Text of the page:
15 Jun 2015

Krugman and Yglesias Get Tough on Bankers–After It Doesn’t Matter

Banking, Krugman, Shameless Self-Promotion 9 Comments

Matt Yglesias recently posed as brave battler of bank bailouts (referring to the case of Iceland), and Krugman high-fived him. Yglesias literally wrote an article titled, “In Praise of TARP.” Here’s an excerpt of my latest at Mises CA:

It’s ironic that they now strike this pose, given their behavior since 2008. There was a person with some political influence articulating a very minority-viewpoint when the financial crisis hit the U.S. That person was Ron Paul. He definitely took a hard line against the financial elites, rejecting bailouts. Far from welcoming his challenge of the orthodox, Krugman and Yglesias mocked him and his ideas, saying they would lead to disaster. Krugman and Yglesias are the Very Serious People, when it really matters.

9 Responses to “Krugman and Yglesias Get Tough on Bankers–After It Doesn’t Matter”

  1. Kevin Erdmann says:

    Also, Krugman argued that letting Lehman fail was the cause of the crisis, and of course called anyone who disagreed with him names.


    Bad things happened after the Lehman failure, so assuming that nothing else important happened, we can conclude that the Lehman failure was the cause of the late 2008 collapse. Science!

  2. Kevin Erdmann says:

    I meant to also say, great piece.

  3. guest says:

    “There was a person with some political influence articulating a very minority-viewpoint when the financial crisis hit the U.S. That person was Ron Paul.”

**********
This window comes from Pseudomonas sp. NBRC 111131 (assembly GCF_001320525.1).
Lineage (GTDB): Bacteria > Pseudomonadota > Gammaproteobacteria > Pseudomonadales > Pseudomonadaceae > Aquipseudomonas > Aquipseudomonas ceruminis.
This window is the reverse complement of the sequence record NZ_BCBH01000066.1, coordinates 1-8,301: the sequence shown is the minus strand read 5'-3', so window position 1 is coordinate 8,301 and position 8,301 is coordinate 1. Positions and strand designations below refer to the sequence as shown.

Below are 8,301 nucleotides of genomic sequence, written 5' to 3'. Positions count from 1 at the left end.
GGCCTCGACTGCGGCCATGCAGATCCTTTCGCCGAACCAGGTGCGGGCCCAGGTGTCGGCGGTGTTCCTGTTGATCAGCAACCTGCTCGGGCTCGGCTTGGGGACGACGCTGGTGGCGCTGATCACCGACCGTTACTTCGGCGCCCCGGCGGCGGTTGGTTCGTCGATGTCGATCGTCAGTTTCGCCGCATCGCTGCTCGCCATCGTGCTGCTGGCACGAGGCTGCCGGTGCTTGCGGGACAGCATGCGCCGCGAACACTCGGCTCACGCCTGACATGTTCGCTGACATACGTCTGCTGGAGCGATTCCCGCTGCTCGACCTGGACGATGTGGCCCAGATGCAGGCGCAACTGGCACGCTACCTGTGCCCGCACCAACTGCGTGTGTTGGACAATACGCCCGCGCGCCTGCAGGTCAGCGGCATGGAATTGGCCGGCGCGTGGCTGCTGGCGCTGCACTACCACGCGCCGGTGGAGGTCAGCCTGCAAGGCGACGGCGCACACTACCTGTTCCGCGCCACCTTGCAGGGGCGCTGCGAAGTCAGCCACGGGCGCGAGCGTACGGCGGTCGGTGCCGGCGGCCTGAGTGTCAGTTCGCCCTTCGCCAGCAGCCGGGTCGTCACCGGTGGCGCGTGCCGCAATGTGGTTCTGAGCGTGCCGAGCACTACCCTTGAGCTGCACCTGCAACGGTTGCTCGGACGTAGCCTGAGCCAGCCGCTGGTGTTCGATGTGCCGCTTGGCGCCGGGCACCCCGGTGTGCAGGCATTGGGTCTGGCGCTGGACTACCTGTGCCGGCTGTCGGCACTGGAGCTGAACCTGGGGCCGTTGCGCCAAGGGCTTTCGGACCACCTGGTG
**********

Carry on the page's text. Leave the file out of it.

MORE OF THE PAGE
2001, people!:

    Ron Paul: “This real-estate bubble will burst, as all bubbles do” (part 3)

    And 2003, too!:

    Ron Paul Calls the Housing Collapse in 2003

    • Kevin Erdmann says:

      guest, if you had invested in real estate in 2001 or 2003, you would have done very well, and today you would have capital gains plus a healthy real income compared to historical returns. On a total returns basis, you would never have been at a loss.

      • E. Harding says:

        In 2001, probably, in 2003, it depends on the area. Detroit area housing prices peaked in 2003 in real terms.

      • guest says:

        For those that got out before the crash, they certainly benefitted from the Fed’s theft of others’ purchasing power.

        At any rate, if there were no bubble, we would also have less Dodd-Frank-ish interventions.

        So, I get to enjoy other people’s money, but now the government has creeped that much more into my affairs.

        That’s a net loss; Just have the government get out of my way, and I’ll rent crappy apartments to low-income tenants, and I’ll have money AND liberty, and the poor will have a place to start building their wealth so they can finally escape the hell-hole they have to rent.

        Better than living in your car and pissing in the gutters, I think.

        Aside: Walter Block is awesome in the “Slumlord” chapter of his book, “Defending the Undefendable” (which you can listen to, online).

  4. Tel says:


    The Ireland vs Iceland challenge…